In addition to the new hall, significant changes will be made to enhance the current buildings
Posted 11.02.12 by MICA Communications
November 3 holds special significance for MICA. On that date in 1825, Baltimore lawyer and painter John Hazelhurst Boneval Latrobe organized the first meeting of a group of influential Baltimore citizens to plan the formation of what would become the Maryland Institute for the Promotion of the Mechanic Arts, the school that would eventually become MICA. The founders' goal was for the institution to lead the way in promoting American innovation so that the relatively new nation could compete in the world.
When completed in fall 2013, our new residential complex will be named the Founders' Green Residential Complex in their honor. It is fitting that the designation comes as we prepare to celebrate tomorrow's anniversary of the first meeting of MICA's founders. The complex will include the buildings that now make up The Commons at 130 McMechen Street and the new residence hall to its north. In addition to the new hall, significant changes will be made to enhance the current buildings. The complex will boast a new entrance, living space for upperclassmen as well as freshmen, a grill-style dining facility, expanded laundry facilities, single and double-room apartments, lecture and studio spaces, and a new black box theater. It will also contain an enhanced student life center and two new living/learning communities focused on Performing Arts and Health & Wellness.
The complex buildings will be named to recognize the contributions of Latrobe and the other founders, as well as other pivotal figures in MICA's history:
John H.B. Latrobe House (now known as The Gatehouse)
Twenty-two-year-old John Latrobe was a painter, inventor, author, and lawyer who wrote the charter for the school that would eventually become MICA. The Maryland Institute for the Promotion of the Mechanic Arts was created when the charter was approved by the State of Maryland on January 20, 1826, and eventually became the school we know today. From the beginning, the charter called for the school to be a place of invention. The building currently known as The Commons' "Gatehouse" will be renovated to become more amenable to socializing and receiving guests and will be designated "Latrobe House" in his honor. It will also be the new home of the Office of Residence Life.
Eugene W. "Bud" Leake Hall (in construction along North Avenue)
In 1963, Maryland Institute selected Yale-trained painter Captain Eugene W. "Bud" Leake to be president. Especially notable in MICA's history, Leake added the Mt. Royal Station building to MICA's campus, established the Hoffberger School of Painting, Mt. Royal School of Painting, and two flagship MFA programs, recruited eventual Hoffberger School of Painting Director Grace Hartigan onto the faculty, hired the first full-time liberal arts faculty, tripled enrollment, and presided over the official transition from an institute to a fully accredited college.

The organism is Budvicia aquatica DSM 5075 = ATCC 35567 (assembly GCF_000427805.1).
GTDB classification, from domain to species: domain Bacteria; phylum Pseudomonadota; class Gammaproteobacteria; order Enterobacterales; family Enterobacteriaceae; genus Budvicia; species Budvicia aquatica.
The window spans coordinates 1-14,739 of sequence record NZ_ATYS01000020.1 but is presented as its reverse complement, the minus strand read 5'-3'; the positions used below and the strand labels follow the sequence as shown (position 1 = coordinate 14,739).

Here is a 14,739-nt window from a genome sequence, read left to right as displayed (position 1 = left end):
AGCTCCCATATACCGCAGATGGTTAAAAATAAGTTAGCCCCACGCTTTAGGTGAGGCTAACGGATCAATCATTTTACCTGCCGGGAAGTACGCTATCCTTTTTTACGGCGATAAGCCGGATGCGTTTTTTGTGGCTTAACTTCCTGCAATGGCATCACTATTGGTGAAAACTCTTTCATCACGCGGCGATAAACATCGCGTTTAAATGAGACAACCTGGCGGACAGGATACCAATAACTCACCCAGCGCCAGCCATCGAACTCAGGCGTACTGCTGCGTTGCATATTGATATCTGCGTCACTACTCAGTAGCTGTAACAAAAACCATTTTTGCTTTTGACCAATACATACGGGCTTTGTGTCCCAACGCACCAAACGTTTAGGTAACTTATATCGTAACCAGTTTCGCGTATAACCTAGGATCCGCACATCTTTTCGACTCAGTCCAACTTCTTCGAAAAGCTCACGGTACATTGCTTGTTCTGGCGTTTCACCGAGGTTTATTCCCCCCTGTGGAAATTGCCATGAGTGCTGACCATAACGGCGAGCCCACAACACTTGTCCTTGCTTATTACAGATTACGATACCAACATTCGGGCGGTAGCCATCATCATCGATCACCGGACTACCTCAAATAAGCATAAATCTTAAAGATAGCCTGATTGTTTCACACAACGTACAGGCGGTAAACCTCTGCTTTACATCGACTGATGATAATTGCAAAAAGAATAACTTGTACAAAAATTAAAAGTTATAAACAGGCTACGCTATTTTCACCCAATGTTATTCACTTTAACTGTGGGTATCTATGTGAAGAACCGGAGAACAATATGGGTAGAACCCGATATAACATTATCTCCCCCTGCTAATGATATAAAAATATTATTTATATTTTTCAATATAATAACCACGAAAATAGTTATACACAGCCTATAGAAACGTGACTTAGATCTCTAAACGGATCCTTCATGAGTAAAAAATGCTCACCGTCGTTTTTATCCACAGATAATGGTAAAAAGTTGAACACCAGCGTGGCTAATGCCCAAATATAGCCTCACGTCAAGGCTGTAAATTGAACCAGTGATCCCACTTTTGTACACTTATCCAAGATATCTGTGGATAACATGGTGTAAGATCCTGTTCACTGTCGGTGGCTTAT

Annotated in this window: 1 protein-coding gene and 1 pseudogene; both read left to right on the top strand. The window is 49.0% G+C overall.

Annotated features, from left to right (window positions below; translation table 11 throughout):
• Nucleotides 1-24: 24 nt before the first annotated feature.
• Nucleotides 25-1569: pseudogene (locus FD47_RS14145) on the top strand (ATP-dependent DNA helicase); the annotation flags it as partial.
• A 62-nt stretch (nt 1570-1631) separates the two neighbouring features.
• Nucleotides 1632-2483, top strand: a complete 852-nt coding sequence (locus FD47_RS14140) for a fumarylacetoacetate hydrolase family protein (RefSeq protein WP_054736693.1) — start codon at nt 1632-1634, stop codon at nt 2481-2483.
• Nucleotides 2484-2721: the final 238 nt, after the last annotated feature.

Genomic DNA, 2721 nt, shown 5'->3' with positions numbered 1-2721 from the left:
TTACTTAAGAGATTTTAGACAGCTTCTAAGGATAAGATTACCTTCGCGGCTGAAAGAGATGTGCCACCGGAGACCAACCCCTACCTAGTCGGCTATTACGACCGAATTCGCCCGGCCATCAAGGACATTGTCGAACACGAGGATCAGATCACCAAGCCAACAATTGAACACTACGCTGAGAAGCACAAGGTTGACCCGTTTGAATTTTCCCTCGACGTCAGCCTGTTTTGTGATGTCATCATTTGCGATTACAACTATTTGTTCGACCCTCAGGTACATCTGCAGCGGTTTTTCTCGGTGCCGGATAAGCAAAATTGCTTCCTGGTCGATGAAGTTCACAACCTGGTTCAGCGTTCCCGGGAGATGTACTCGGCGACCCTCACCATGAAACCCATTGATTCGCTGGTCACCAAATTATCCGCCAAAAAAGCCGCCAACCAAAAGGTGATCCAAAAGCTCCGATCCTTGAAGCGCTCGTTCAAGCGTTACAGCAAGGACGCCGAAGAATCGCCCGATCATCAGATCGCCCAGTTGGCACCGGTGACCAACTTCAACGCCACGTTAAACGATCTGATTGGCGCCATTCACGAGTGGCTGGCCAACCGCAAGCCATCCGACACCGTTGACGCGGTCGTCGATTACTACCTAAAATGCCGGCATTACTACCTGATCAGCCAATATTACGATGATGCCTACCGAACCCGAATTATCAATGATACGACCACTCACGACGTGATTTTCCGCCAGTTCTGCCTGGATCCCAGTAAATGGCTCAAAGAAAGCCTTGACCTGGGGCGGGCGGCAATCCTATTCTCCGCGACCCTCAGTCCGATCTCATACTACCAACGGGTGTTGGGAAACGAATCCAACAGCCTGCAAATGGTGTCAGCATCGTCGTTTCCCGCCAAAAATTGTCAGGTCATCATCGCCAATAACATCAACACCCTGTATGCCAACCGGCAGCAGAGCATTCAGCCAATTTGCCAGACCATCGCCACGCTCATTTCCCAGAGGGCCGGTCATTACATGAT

The new residence hall being constructed along North Avenue will be named in his honor. Leake Hall will provide 240 beds for foundation and sophomore students as well as juniors and seniors. It will also serve as home to two new living/learning communities focused on Performing Arts and Health & Wellness and feature a new black box performance space, lecture hall, and expanded studio facilities.
Margaret F.S. Glace Hall (now known as Building 1)
Margaret Glace became the first woman dean at an art school when named MICA's academic dean in 1948. As dean and acting director, she was instrumental in the Institute's evolution into an accredited, degree-granting institution and also served as a director of the new National Association of Schools of Art and Design. The foundation program was also created under her tenure. The newly renovated Glace Hall will include new student life space, a grill-style dining facility, and expanded laundry facilities.
John M. Carter Hall "Carter Hall" (now known as Building 2)
After Maryland Institute's original location in downtown Baltimore was destroyed in the Great Baltimore Fire of 1904, Board President John M. Carter secured funding from Andrew Carnegie and the State of Maryland to build the Main Building on Mt. Royal Avenue. Signaling a new era for the school, the Main Building was to serve as home for most classes for years and made possible the continued expansion of the school's educational programs. Carter's portrait now hangs in the Main Building's boardroom.
Julia A. Spear Hall (now known as Building 3)
Julia Spear introduced programming for women at the school, ensuring that they could receive a Maryland Institute education just like men. Beyond pioneering education for women, Spear revolutionized MICA's curriculum, introducing many of the first significant fine arts classes and an arts education curriculum.
The landscaped green space around which the complex sits is named Founders' Green to celebrate the legacy of the original officers and creators of MICA's charter and other leaders in our history who originated unique elements of the College's programming, culture, and influence on art and design education.